Joyful 25th anniversary celebrations

It is a quarter-century since women were first ordained as priests in the Church of England.  More than 120 women came to the Bishop’s Palace to celebrate and remember the ordination of women in Bath and Wells.

Among those who came were some of the first group of 30 women ordained in the Diocese 25 years ago, including Anglea Berners-Wilson, the very first woman ordained in the Church of England. Like many of those ordained that day, Angela had previously served 15 years as a deaconess and deacon.

“I joined the campaign for the ordination of women when it started in 1978 and really fought for this. I had a 15 year probationary period. Every time I celebrate the Eucharist I am grateful I can, because for so long I couldn’t”

“On the day of the vote in November 1992 we had no idea whether it would pass. I spent the day up in the attic at the Old Deanery with the Bishop of Taunton, Richard Lewis and John Andrews our Press Officer watching the televised debate all through the day and we still did not know what would happen with the vote.” Liz Cross Dean of women’s ministry in Bath and Wells at the time of the vote

Since that day 25 years ago the number of women clergy has continued to rise. Figures for 2017 show that 28% of clergy are women. Nationally 23% of senior leadership positions are held by women. Some of those newly ordained in Bath and Wells were among those who attended the celebrations.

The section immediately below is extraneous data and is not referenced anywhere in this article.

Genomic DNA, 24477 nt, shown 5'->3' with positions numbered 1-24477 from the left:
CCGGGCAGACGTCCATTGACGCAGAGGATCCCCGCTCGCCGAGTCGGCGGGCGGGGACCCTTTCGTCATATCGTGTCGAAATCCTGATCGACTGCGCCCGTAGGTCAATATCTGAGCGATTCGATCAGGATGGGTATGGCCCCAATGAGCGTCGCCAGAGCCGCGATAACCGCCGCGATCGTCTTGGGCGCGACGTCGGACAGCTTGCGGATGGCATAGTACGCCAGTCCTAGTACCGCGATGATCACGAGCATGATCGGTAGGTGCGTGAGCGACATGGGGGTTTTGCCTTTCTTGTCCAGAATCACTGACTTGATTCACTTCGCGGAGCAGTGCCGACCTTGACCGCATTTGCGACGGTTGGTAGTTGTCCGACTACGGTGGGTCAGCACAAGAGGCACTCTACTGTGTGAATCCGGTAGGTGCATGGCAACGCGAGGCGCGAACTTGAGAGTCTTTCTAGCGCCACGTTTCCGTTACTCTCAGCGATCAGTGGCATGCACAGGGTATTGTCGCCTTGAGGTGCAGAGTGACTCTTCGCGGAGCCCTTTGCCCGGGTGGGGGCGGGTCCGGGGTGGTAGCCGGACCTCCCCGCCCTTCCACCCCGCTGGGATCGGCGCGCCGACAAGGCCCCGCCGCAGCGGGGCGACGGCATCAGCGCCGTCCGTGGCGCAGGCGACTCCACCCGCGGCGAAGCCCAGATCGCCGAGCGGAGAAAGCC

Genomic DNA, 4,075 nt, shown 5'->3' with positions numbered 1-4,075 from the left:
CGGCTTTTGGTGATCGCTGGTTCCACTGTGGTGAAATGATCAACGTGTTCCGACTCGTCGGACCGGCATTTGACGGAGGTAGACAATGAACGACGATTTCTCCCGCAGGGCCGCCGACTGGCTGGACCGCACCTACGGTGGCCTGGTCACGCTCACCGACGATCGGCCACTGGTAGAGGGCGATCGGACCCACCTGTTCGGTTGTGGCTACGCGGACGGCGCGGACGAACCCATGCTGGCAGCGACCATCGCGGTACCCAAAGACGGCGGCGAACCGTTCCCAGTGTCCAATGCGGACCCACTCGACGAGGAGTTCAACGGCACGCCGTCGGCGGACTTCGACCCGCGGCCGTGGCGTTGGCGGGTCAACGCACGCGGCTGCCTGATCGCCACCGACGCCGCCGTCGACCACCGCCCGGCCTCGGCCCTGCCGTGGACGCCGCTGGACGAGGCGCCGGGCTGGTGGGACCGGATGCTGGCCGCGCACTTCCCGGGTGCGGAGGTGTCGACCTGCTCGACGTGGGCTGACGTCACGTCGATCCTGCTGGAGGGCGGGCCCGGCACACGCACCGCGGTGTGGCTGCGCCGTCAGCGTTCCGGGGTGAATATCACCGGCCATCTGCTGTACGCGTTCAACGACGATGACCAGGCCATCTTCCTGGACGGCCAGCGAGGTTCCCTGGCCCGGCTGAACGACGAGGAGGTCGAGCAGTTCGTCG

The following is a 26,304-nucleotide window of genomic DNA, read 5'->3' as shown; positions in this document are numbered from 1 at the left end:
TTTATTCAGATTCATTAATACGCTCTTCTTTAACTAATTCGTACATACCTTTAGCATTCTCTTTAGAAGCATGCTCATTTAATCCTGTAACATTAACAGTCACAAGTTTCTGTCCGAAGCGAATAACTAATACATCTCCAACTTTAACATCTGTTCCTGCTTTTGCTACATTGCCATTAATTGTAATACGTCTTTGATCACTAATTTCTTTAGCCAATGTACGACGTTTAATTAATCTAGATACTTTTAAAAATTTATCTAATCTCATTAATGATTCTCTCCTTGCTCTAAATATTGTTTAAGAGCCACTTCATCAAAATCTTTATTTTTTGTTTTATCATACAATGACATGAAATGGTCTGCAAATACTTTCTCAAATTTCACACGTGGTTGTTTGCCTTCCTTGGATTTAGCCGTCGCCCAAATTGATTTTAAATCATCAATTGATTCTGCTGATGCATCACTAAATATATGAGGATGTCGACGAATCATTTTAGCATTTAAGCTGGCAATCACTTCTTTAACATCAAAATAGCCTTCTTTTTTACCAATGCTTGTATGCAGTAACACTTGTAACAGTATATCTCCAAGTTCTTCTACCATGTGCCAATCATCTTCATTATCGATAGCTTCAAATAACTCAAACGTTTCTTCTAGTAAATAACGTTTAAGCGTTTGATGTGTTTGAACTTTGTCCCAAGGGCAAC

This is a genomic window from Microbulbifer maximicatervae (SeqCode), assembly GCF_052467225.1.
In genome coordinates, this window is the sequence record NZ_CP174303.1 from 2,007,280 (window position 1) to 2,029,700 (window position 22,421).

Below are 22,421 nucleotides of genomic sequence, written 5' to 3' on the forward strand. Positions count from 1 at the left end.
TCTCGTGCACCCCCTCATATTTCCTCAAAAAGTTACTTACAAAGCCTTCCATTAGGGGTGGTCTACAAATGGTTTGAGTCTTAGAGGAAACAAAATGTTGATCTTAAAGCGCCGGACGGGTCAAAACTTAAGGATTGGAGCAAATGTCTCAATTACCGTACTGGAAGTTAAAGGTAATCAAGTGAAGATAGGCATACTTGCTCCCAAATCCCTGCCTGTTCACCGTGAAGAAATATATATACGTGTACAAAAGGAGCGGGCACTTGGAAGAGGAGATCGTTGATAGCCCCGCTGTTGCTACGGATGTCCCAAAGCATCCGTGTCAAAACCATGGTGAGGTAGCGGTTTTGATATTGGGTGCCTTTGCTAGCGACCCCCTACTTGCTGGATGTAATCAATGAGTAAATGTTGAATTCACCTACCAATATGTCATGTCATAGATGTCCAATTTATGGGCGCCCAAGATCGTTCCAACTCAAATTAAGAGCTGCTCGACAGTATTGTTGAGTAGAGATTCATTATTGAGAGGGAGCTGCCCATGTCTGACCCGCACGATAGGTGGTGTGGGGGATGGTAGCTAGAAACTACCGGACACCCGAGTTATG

“It’s been absolutely incredible to be able to be here as a woman and celebrate with women the acceptance of the call and the ministry that God has given us.” Michelle Taylor has been a priest for one month.Revd Susan Ison-Stierer echoes those sentiments.

“To be part of this celebration and listen to the women that were ordained 25 years ago, hear the challenges they’ve faced and the strength of staying true to their calling despite the hurdles and the powers that were against them is just an amazing thing.”

In 2014 the General Synod voted in favour of removing the legal obstacles preventing women from becoming bishops. Bishop Ruth, who was ordained in 1996, two years after the very first ordinations, was the fifth woman in the Church of England to become a Bishop.


“For some of those women it’s not just been 25 years ago because they’ve had hopes and dreams over the years; they’ve been lay ministers, deaconesses, deacons. It has been a lifetime of feeling that sense of call to God and to point others to Christ. So I think for them it was a very important mark of that occasion and a reminder for those of us who have followed on that actually they’ve broken the ground and paved the way for us.”



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